Why can Google spend so much time on engineering and not release software before it’s really (really) ready as opposed to Amazon launching early at the detriment of everything else? Doesn’t everyone know the answer to this by now? Search is a freaking cash cow. Better than a cash cow. It’s like a printing press for money. Cha-ching, cha-ching! This finances all they do. I’m not the first to point this out though as they are today’s Microsoft. Microsoft has office and windows as their cash cows. Google has search, which at the heart, is just ad’s. Yep, boring old advertising. Nothing exciting here (their engineering and infrastructure and mad algorithms are not part of the product critique.)

Google has launched many products that are miserable. I can’t even remember that piece of crap they had before Google+. But, even that name more or less stinks. And they have Maps, which is really nice, and they are learning to strong-arm business by eliminating their competition in the space by offering a free product but now starting to charge for it.

“Their facilities are dirt-smeared cube farms without a dime spent on decor or common meeting areas. Their pay and benefits suck, “

Amazon may have horrific working conditions, but it can’t be that bad. Honestly, Mr. Yegge is probably long removed from some dude slinging VB at an insurance company in the Chicago suburbs. Yegge is a geek celebrity on the west coast with an extraordinarily high IQ. Amazon appeals to every day people at a personal level, I would argue, better than Google does. Google has no real competitor in Search. Amazon has 1,000’s. Yet, people come back to Amazon consistently because their site works, it’s consistent and they bring you satisfaction.

On the other hand Google helps me find things online. Or maybe maps. Yes, I have gmail, but that is really just inertia and stupidity of Microsoft not to offer the same thing with Hotmail. I’ve never, ever, ever clicked an ad in gmail. Ad’s are for suckers.

“Jeff Bezos is an infamous micro-manager. He micro-manages every single pixel of Amazon’s retail site.”

But so was Steve Jobs and he was adored (adored!) daily and posthumously. Why is Jeff Bezos such a bad guy for micro-managing? I don’t understand why one should be loved and another vilified. One brought ecommerce to the masses and one made beautiful products. I see lots of beauty in Amazon – purchase history, recommendations, responsiveness, breadth and depth of products, etc. Don’t even get me started on how fantastic and open AWS is.

“(SOA) #6, however, was quite real, so people went to work. Bezos assigned a couple of Chief Bulldogs to oversee the effort and ensure forward progress, headed up by Uber-Chief Bear Bulldog Rick Dalzell. Rick is an ex-Army Ranger, West Point Academy graduate, ex-boxer, ex-Chief Torturer slash CIO at Wal*Mart, and is a big genial scary man who used the word “hardened interface” a lot.”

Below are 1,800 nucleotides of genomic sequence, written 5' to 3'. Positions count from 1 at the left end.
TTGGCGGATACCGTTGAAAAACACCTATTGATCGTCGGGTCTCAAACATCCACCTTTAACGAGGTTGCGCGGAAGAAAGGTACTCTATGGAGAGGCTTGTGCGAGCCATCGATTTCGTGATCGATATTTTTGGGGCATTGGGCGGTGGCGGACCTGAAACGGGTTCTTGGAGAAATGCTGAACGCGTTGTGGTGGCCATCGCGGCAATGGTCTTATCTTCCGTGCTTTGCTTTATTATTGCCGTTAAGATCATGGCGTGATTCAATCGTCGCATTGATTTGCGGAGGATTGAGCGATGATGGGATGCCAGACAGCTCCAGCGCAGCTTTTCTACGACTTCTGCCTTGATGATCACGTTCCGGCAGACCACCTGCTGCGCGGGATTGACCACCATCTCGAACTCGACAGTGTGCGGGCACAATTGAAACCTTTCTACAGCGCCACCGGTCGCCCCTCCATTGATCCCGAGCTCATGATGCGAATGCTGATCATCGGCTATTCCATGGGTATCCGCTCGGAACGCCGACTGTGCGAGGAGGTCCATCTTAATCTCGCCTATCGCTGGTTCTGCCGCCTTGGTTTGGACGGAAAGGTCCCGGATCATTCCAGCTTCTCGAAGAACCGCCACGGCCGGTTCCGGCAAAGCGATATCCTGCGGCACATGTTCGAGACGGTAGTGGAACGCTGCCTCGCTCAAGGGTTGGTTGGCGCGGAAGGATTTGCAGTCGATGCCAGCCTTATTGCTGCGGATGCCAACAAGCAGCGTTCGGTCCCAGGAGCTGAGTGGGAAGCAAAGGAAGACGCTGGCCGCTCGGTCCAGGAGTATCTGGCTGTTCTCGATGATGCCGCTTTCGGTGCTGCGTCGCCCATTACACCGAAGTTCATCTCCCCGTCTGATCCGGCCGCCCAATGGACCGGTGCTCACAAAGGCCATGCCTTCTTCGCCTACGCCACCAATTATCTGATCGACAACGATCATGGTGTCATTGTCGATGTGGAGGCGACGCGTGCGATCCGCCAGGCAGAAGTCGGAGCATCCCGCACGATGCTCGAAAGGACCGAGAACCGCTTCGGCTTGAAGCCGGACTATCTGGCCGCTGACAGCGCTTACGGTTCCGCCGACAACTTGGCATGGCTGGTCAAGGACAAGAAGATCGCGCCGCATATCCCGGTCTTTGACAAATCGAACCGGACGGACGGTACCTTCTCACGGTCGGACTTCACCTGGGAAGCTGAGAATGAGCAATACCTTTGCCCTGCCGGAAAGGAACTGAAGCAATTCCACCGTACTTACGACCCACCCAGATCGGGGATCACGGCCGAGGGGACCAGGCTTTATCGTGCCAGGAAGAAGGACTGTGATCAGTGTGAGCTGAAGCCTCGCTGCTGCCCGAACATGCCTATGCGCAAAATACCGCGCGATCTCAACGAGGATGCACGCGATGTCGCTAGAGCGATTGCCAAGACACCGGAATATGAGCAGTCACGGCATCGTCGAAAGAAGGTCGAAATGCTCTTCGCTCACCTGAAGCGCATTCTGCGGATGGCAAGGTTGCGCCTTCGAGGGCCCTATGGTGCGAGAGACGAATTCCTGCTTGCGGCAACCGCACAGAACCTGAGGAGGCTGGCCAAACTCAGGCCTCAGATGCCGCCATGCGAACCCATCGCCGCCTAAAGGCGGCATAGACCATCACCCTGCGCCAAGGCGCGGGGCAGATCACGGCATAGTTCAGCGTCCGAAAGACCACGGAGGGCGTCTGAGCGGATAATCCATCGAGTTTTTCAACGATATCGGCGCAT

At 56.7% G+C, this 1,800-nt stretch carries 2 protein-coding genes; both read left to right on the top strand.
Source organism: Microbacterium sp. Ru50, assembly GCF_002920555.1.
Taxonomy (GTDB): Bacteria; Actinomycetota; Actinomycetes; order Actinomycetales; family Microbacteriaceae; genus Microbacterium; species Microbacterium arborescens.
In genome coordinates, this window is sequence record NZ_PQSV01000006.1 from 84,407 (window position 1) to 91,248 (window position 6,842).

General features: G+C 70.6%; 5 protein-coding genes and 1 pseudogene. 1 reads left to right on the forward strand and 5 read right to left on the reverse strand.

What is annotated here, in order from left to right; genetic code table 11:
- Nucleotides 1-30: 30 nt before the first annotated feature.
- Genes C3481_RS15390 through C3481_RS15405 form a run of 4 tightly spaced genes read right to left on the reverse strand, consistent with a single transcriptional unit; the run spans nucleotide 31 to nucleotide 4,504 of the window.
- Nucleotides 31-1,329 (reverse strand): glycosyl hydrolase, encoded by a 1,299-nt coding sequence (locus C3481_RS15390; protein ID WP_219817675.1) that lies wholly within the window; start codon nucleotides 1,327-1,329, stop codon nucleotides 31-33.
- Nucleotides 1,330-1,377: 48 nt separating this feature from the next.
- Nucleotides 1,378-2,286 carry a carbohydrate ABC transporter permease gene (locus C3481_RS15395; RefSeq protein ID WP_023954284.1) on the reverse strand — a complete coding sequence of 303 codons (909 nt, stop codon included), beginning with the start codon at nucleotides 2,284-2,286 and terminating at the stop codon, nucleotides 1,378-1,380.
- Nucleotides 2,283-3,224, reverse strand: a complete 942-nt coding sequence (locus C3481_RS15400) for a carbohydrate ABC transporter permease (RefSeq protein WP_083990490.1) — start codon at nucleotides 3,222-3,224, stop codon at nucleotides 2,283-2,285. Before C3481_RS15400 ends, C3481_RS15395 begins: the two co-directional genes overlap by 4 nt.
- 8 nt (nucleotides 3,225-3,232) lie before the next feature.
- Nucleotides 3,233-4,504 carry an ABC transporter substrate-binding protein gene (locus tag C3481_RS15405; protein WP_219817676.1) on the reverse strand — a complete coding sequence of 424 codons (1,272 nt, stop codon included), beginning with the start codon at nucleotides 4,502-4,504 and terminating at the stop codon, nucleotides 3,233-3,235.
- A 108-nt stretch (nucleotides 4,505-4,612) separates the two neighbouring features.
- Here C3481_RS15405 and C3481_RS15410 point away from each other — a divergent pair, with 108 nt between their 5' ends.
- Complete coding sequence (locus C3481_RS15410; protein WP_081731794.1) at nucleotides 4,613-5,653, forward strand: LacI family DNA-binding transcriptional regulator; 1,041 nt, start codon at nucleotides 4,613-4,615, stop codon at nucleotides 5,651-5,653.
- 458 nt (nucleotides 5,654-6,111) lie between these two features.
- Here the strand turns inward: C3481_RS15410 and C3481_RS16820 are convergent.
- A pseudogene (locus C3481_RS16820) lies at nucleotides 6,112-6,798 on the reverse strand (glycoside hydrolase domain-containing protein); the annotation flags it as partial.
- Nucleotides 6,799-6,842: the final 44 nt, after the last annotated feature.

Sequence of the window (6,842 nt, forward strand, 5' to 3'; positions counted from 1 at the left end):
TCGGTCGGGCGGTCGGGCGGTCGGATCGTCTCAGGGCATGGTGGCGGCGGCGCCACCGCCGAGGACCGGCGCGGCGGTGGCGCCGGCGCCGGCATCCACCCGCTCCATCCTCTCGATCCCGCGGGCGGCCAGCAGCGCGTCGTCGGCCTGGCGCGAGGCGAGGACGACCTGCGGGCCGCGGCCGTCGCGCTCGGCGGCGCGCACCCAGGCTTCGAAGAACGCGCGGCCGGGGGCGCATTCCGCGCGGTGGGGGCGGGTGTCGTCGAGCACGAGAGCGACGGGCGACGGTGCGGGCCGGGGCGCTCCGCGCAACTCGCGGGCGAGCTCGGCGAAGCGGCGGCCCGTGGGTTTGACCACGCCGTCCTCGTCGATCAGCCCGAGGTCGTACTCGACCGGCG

Things could have been worse – Bezo’s could have decreed SOA thus, not followed up and Amazon could have just stagnated as a reseller. Sure, who want’s a hard-ass following you around…I get that.

“because nobody’s mom can use the goddamn website. In fact I myself find the website disturbingly daunting, and I worked there for over half a decade. I’ve just learned to kinda defocus my eyes and concentrate on the million or so pixels near the center of the page above the fold.”

This is where I call shenanigans! Shenanigans damn it! This is total fud, my Mom has been using Amazon for years. Everyone I know uses Amazon. No problems. I go there because it’s better than other ecommerce sites. Somehow it works.

“Google+ is a prime example of our complete failure to understand platforms from the very highest levels of executive leadership (hi Larry, Sergey, Eric, Vic, howdy howdy) down to the very lowest leaf workers (hey yo). We all don’t get it. The Golden Rule of platforms is that you Eat Your Own Dogfood. The Google+ platform is a pathetic afterthought. “

EYOD – yep, Microsoft schools all of you. Google. Facebook. Whomever.

“But when we take the stance that we know how to design the perfect product for everyone, and believe you me, I hear that a lot, then we’re being fools. You can attribute it to arrogance, or naivete, or whatever — it doesn’t matter in the end, because it’s foolishness. There IS no perfect product for everyone.”

Duly noted. Say no more. As always, thank you Steve Yeggee for taking the time to contribute interesting things into this world. It’s better with you.

Silence the Code

Lo! It does cry thus!
Of tangled code and broken
bones – what did the
last
leave
behind?
It smells! It smells!

Of other ideas and coding
styles – Lo, what to do?
I will not touch this, I
will not change this – afraid
I am of this.
I will make –
excuse!
excuse!
I will not take the blame.

Oh, dearest fool – you think it new
for software to have years?
This is life – this work this is
what we’re paid to do.

Make it better, make it cleaner-
make it faster-
no one hears your cry!

Make a change, read a book
talk to a coding peer.
Just don’t lament the broken lines –
you’re responsible for it now.